Recognising, accepting and moving on

This post might seem a bit odd to people who know me, as I’m known usually as being so up and enthusiastic, so positive and optimistic. But sometimes you can’t control things that happen in life and it can be tough. Hard to get your head around things you can’t control and things you don’t want to happen.

Of course a good way to deal with it is to be strong and accept what’s happening, get through it, be nice to yourself, and lean on others for support. But it’s easier said than done and it can be a journey to accepting it and moving on.

Anger, anxiety, negativity, sadness they’re all normal emotions or feelings that happen from time to time, but it’s how we treat them or deal with them that can make a difference to how we are and how we feel.

In the last month or so I’ve experienced all of them. I’ve been really angry, really upset, trying to deal with stuff and feeling sad and lost. And all of that has been transferring into negative thoughts and sadness. I’m in a better place now, but it took some time, talking, listening and thinking to get here.

I even had my first panic attack of all things … a physical reaction to what was going on. My body and mind probably thinking there was a modern version of a bear or lion chasing me. But there wasn’t, and it was then that I realised its how you deal with these things that can make the difference.

When the panic attack struck, I realised what was happening and easily brought myself back down. I didn’t let it escalate but relaxed and told myself there was no big bear or lion chasing me. It was just a natural reaction to the situation I had found myself in. It was the story I was telling myself.

Another physical reaction to it all, was feeling sick, through what I didn’t recognise at the time, but what was probably anxiety. ‘I don’t get anxious’ I’d think to myself. But my body would prove otherwise by making me feel sick and stopping me from wanting to eat.

I soon sorted that out by stopping drinking caffeine (to reduce anxiety) and realising that there was no point in being anxious. When my body stopped me from eating I knew there was something not right happening. I’m back eating everything in sight when I can, so that’s all fine again.

Letting these emotions take over could lead to depression, helplessness, sadness, even suicidal thoughts (don’t worry, I didn’t have these). But why let them in? Why do this to yourself? Why let them make you miserable?

Now instead of letting these emotions and feelings take a hold of me, I’m recognising them, acknowledging and accepting that they’re there and not letting them take over.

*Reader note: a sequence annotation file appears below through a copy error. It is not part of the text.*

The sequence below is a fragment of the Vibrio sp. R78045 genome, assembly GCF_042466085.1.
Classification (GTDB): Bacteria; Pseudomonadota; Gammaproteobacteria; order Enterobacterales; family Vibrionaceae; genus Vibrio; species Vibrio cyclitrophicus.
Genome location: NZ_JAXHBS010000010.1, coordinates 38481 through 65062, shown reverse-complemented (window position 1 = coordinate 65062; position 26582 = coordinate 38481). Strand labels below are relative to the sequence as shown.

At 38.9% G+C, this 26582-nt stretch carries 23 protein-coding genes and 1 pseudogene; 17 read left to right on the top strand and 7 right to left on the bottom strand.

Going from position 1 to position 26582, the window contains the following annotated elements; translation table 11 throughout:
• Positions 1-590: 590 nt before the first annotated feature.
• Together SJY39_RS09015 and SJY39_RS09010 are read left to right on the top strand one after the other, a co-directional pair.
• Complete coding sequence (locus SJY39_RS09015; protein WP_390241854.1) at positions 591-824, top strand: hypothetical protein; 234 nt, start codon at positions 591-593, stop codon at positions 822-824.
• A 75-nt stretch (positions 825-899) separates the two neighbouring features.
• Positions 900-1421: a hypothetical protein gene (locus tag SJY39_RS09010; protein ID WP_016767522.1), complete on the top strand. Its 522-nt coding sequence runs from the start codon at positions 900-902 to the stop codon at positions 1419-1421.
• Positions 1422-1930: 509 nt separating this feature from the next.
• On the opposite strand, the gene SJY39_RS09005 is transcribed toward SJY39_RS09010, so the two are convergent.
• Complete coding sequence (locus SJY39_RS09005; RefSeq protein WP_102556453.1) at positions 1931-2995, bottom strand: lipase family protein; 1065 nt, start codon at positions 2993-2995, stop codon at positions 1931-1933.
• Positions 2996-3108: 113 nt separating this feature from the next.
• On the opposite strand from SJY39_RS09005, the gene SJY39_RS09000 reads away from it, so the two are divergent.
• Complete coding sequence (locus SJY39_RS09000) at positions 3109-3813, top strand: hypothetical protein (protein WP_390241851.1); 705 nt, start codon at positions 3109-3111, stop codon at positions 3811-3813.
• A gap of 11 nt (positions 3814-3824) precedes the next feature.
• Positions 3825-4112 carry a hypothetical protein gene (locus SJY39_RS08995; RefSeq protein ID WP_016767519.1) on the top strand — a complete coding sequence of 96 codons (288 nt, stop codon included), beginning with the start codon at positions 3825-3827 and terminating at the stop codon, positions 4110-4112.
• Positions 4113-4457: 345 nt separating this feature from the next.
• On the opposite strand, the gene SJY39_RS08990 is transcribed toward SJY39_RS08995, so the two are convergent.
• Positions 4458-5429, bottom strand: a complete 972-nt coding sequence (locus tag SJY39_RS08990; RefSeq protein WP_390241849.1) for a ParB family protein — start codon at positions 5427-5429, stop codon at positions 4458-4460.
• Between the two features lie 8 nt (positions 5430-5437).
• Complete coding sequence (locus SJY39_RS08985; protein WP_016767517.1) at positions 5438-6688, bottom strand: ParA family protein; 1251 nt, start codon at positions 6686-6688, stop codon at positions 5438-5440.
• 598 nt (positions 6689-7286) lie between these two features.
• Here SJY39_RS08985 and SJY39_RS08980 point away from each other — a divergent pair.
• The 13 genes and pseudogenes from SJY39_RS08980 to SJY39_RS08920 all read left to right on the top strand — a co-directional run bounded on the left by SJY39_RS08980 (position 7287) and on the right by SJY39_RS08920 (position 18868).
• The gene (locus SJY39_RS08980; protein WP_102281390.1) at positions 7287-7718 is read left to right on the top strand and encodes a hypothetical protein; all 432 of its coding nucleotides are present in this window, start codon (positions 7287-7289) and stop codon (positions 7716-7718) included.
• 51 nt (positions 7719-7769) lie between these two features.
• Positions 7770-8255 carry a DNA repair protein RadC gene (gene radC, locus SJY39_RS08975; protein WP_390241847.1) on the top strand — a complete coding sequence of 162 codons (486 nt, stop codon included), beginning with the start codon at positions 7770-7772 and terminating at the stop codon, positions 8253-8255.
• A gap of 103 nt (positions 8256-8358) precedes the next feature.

It’s not worth it. Instead I’m being kind to myself and deciding how to react instead, and reaching out to those who I know can help me. I’m accepting things and letting them go. And making sure I look after myself.

I can change my mindset and look at the bigger picture and remember that these are just thoughts, my brain processing what’s happening. These destructive thoughts and feelings don’t help, but they are necessary and they are happening for a reason. But crucially it’s important I don’t let them get to me – that I don’t let them make me ill.

Now I can tell you about my best friend. She’s the most laid back and lovely person you’ll ever meet she’s so laid back she’s almost horizontal.

She maybe got it from her upbringing or her genes… but she’s such and inspiration in how she deals with life. Nothing ever phases her and as a result she’s a great friend, a great Mum, and very successful in every way. Life is good when she’s around.

She’s an example of someone who doesn’t let all of these things get to her. I’ve known her nearly all my life and I don’t think I’ve ever seen her angry or upset. There’s no point (although sometimes they do help).

Life is too short to let these things take over. Anger, anxiety, hatred, negativity … they’re part of life, but they’re not always not good for you. Your time would be much better spent being grateful for what you have and enjoying it when you can.

Grief and loss are also parts of life, and it can be a journey to go through them, so it’s important to be kind to yourself and not let it ruin your life. Do things that make you happy, visit people you like and love.

There is room for these other emotions, they’re a natural part of life, but you don’t need to let them get to you. Notice them then ask yourself why you’re feeling them and how you can diffuse them and get on with life.

Cry if you want to … it’s ok not to be ok … but notice when it’s happening, and learn how to not let it affect you adversely if you can.

Be kind to yourself, take time out, spend time with loved ones and kids, go on holiday, do something amazing or something small. Make time to enjoy life. Reach out and ask for help, look for the sunshine and rainbows. The storm will clear.

I’m reading the Happiness Trap by Russ Harris just now, and another book I’d recommend is How to take charge of your life, The users guide to NLP by Richard Bandler. A couple of good books which might help you to change the way you think for a happier life.

This TED talk is a good listen / read too:

The gift and power of emotional courage
https://www.ted.com/talks/susan_david_the_gift_and_power_of_emotional_courage

http://t.ted.com/HcclvSa (the article).

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Now stop and smile, because you are amazing and life can be good, if you let it be.

You don’t need to let life beat you up, you can change the way you think so that you thrive and enjoy it again. I’m nearly there and soon I’ll be back and having fun again.

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